The United Kingdom's Foreign, Commonwealth and Development Office (FCDO) has pledged over $1.65 million in funding to the Mines Advisory Group (MAG) to support ongoing UXO survey, clearance, and explosive ordnance risk education (EORE) activities in Khammouane province. This funding coincides with MAG's 30th anniversary of UXO operations in Lao PDR and highlights the UK’s long-term commitment to working with MAG in reducing the threat of UXO contamination in Lao PDR.

The generous grant from the UK FCDO will enable MAG to survey 8,270,000 square meters of land, clear 680,800 square meters of high-priority contaminated areas, and conduct 142 explosive ordnance risk education sessions for affected communities in Khammouane province, directly benefitting at least 3,692 individuals. Additionally, the funding will support a dedicated roving team to promptly respond to UXO items reported by local communities.

A Memorandum of Understanding (MOU) was signed today between the Ministry of Foreign Affairs, the National Regulatory Authority for the UXO/Mine Action Sector in Lao PDR (NRA), and MAG to implement the project’s activities through 31 March 2025. The signing ceremony in Vientiane Capital was attended by Mr. Chomyaeng Phengthongsawat, Director General of the NRA, Mr. Cashel Gleeson, Deputy Ambassador of the United Kingdom to Lao PDR, Mr. Eli Mechanic, MAG Lao PDR Country Director, and other distinguished representatives of the Ministry of Foreign Affairs and NRA. 


Mr. Cashel Gleeson, Deputy UK Ambassador, reaffirmed the UK government's commitment to supporting UXO survey and clearance operations in Lao PDR, stating, “The UK Government is extremely proud that we have been one of the largest bilateral donors on this work in Laos, providing over $22m from 2016-2023… We are also very proud that MAG is a UK NGO and I have been lucky enough to have visited their work in Xieng Khouang [and] seen first-hand how this work is reducing the number of people who are killed by unexploded ordnance; how it is reducing the number of injuries; how land is cleared to be farmed; how schools are made safe for children and how wells are safe to be used for drinking water. This is directly contributing to the development of Laos.”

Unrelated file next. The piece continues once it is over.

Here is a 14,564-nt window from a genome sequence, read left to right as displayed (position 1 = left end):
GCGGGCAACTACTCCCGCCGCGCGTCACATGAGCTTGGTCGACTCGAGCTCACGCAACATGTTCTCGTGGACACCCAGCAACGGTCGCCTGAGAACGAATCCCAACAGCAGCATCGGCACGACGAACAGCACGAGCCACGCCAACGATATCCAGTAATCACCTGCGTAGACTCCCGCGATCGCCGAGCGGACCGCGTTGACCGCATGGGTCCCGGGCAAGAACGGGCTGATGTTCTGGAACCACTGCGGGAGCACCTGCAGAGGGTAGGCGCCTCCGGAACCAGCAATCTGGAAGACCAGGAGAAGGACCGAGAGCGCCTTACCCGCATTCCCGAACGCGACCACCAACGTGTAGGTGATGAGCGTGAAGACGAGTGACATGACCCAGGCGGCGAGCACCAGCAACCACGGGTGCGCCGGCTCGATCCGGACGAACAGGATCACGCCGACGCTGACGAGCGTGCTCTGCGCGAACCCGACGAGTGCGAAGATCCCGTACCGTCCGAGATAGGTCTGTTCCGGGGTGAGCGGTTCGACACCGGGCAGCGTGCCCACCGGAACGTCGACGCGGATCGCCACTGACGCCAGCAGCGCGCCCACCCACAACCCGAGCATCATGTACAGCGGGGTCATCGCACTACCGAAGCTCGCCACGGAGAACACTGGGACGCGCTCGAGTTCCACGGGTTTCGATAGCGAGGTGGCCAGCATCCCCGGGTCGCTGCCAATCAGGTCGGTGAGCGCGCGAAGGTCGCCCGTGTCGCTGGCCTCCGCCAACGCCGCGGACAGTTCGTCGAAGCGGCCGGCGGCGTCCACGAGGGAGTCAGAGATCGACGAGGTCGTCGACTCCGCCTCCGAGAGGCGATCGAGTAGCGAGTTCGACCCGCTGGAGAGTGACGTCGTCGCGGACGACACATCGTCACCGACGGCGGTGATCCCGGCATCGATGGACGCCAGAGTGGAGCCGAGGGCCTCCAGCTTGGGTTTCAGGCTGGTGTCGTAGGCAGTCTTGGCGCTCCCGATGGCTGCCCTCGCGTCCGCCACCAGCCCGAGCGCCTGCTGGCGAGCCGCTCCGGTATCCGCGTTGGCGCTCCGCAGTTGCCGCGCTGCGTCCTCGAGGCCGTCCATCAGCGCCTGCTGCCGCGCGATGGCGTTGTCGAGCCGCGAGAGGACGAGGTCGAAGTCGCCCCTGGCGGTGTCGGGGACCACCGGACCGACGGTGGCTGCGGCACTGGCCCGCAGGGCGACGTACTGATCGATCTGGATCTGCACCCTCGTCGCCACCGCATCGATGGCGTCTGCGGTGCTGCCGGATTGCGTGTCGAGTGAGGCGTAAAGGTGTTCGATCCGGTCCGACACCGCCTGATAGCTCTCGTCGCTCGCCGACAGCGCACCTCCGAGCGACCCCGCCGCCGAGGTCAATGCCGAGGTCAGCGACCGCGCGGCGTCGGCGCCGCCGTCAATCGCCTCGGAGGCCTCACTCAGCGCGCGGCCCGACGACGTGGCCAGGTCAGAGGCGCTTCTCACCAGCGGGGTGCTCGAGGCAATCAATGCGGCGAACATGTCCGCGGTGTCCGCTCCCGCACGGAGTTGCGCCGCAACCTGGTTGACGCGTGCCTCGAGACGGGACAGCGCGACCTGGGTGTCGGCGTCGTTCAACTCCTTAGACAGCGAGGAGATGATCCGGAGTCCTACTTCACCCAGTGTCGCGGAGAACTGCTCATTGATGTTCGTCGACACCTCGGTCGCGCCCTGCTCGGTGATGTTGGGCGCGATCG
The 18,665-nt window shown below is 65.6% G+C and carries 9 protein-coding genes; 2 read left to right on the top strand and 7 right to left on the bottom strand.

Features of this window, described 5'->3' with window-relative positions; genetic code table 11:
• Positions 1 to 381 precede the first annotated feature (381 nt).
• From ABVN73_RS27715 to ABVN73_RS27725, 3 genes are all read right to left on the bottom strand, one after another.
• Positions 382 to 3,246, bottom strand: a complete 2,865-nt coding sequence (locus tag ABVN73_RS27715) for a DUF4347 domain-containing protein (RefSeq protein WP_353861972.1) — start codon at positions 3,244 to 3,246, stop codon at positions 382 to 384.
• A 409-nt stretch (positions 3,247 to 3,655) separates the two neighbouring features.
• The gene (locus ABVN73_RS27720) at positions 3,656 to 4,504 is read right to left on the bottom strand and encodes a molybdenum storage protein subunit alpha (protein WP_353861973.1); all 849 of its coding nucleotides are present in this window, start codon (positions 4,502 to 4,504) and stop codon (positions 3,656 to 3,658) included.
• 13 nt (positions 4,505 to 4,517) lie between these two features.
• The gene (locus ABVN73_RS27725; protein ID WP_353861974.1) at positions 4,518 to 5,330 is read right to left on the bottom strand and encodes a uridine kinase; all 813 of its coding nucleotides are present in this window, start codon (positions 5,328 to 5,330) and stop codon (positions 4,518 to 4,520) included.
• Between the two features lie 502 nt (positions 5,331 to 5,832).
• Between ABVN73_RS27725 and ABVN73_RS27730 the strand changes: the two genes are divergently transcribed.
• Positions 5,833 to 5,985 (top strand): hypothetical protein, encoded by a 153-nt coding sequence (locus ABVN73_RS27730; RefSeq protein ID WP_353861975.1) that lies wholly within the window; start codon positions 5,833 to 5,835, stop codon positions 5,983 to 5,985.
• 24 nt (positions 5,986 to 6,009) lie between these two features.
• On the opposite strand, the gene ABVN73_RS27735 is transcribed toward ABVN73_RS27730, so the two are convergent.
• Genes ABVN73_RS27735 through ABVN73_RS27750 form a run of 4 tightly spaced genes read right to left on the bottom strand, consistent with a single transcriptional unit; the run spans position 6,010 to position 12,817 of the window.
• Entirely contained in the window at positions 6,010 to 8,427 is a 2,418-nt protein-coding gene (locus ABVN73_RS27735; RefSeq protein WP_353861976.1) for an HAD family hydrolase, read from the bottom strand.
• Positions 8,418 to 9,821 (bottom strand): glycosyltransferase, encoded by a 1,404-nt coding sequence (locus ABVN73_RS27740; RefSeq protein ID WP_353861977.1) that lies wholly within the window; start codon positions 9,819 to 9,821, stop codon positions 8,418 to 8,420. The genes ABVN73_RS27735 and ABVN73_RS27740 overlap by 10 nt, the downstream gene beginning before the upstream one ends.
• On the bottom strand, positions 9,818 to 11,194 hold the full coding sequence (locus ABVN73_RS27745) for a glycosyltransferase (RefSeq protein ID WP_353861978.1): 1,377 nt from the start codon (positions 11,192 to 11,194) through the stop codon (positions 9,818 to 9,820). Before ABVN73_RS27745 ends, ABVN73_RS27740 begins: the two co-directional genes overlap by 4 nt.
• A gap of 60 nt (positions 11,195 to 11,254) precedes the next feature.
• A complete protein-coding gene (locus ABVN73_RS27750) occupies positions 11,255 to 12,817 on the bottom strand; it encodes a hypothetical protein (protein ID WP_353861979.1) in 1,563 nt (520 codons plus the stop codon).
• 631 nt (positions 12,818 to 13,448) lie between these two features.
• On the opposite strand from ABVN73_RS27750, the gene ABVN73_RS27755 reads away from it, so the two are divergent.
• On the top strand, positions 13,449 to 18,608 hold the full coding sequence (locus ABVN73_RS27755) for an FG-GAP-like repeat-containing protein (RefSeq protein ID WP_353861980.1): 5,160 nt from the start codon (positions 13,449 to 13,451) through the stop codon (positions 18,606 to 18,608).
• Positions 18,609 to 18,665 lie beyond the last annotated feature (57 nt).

MAG's Country Director, Mr. Eli Mechanic, emphasized the impact of the UK's support for UXO survey and clearance activities in Lao PDR and long-standing partnership with MAG, saying, "As MAG celebrates its 30th anniversary of operations in Lao PDR, we are grateful for the ongoing support from the United Kingdom’s Foreign, Commonwealth and Development Office. This funding will enable us to continue our vital work to provide UXO survey and clearance and explosive ordnance risk education, ensuring the safety and well-being of the people in Khammouane province. Together, we are making significant strides towards eliminating the threat of UXO contamination and creating a safer future for children and their families in affected communities."

UXO contamination remains a critical risk in Lao PDR, primarily affecting vulnerable populations in rural villages and towns. With three decades of experience, MAG has been at the forefront of land clearance efforts and has provided life-saving explosive ordnance risk education, resulting in a significant reduction in UXO accidents and the safe use of land for agriculture and infrastructure development in Laos. Over the past 30 years, MAG has cleared more than 127 million square meters of land and destroyed over 344,000 items of cluster munition remnants and other UXO, making substantial contributions to socio-economic development and progress towards achieving Lao PDR’s Sustainable Development Goals.


Learn more about our work in Laos here.



The Mines Advisory Group (MAG) is a global humanitarian and advocacy organisation that finds, removes and destroys landmines, cluster munitions and unexploded bombs from places affected by conflict.

MAG also provides education programmes, particularly for children, so people can live, work and play as safely as possible until they clear the land.

The organisation, which employs some 6,000 people in over 30 countries, also delivers work to reduce armed violence by educating people about the risks of small arms and light weapons and by destroying and marking weapons and helping authorities to safely store arms and ammunition.

Since 1989, MAG has helped over 20 million people in 70 countries rebuild their lives after war. In 1997, MAG shared the Nobel Peace Prize for its role in banning landmines.

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For media enquiries, please contact:

Katie Harrison (English)

Grants and Communications Manager
+856 20 555 35913

Phutsaphone Khounlivong (Lao/English)
Communications Manager
+856 20 555 29573